Source: 8 Inexpensive “Micro-Investments” That Save Us Time and Improve Our Business

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Here’s How I Built and Launched a SaaS Company For Less Than $40k

About 6 months ago I decided that I was going to build a SaaS company from scratch. I had recently sold my company and found myself in discussions with a number of startups around making angel investments. This didn’t get me too excited so I wanted to see if I could build and launch a SaaS company for the same amount of money that I would have otherwise angel invested into other companies.My thought process was that if I could pull it off then I would own 100% of the company, and have full control of my own destiny, rather than simply cutting a check and owning less than 1% of the company.My background is primarily concentrated on small businesses, selling products like leads and back office software. In the past 6 years I’ve had thousands of conversations with small businesses discussing everything from how they operate to where they are spending money on marketing. Through these conversations I realized that a lot of businesses are leaving money on the table by not knowing where their phone calls are being generated from, not answering the phone all the time, and not knowing how to close a prospect once they are on the phone with them.It was through these conversations and the success of the Twilio IPO that I decided I was going to build call-tracking software.Now that we have launched and have paying customers, I’m sharing the tactics I used to build and launch a SaaS company, along with the documentation that I created during this process including email outreach scripts, user stories, product requirements doc, and other tools I used to make it happen.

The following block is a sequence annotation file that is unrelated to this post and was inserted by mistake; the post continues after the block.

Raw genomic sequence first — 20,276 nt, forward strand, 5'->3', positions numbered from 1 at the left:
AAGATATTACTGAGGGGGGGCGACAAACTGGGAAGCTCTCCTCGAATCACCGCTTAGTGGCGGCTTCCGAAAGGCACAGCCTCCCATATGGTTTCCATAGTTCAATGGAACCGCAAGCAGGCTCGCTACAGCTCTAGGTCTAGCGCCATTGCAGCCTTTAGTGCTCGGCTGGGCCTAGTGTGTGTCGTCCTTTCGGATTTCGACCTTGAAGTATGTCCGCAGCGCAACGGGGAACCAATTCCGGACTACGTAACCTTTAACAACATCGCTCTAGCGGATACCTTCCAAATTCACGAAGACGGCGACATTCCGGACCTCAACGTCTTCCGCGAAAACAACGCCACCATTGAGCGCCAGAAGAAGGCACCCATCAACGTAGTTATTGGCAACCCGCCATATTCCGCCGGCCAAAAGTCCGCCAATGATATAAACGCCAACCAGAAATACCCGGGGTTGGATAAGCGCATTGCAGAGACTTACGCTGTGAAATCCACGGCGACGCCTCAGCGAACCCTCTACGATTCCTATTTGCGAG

Source: Here’s How I Built and Launched a SaaS Company For Less Than $40k

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13 Ways that Content Is Monetized Online | MarTech

A good friend contacted me this week and said that he had a relative that had a site that was getting significant traffic and they wanted to see if there were a means of monetizing the audience. The short answer is yes… but I don’t believe the majority of small publishers recognize the opportunity or how to maximize the profitability of the property they own.I want to start with the pennies… then work into the big bucks. Keep in mind that this isn’t all about monetizing a blog. It could be any digital property – like a large email subscriber list, a very large YouTube subscriber-base, or digital publication. Social channels don’t fair as well as they’re mainly seen as owned by the platform rather than the account that collected the following.

Source: 13 Ways that Content Is Monetized Online | MarTech

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13 Ways that Content Is Monetized Online | MarTech

A good friend contacted me this week and said that he had a relative that had a site that was getting significant traffic and they wanted to see if there were a means of monetizing the audience. The short answer is yes… but I don’t believe the majority of small publishers recognize the opportunity or how to maximize the profitability of the property they own.I want to start with the pennies… then work into the big bucks. Keep in mind that this isn’t all about monetizing a blog. It could be any digital property – like a large email subscriber list, a very large YouTube subscriber-base, or digital publication. Social channels don’t fair as well as they’re mainly seen as owned by the platform rather than the account that collected the following.

Source: 13 Ways that Content Is Monetized Online | MarTech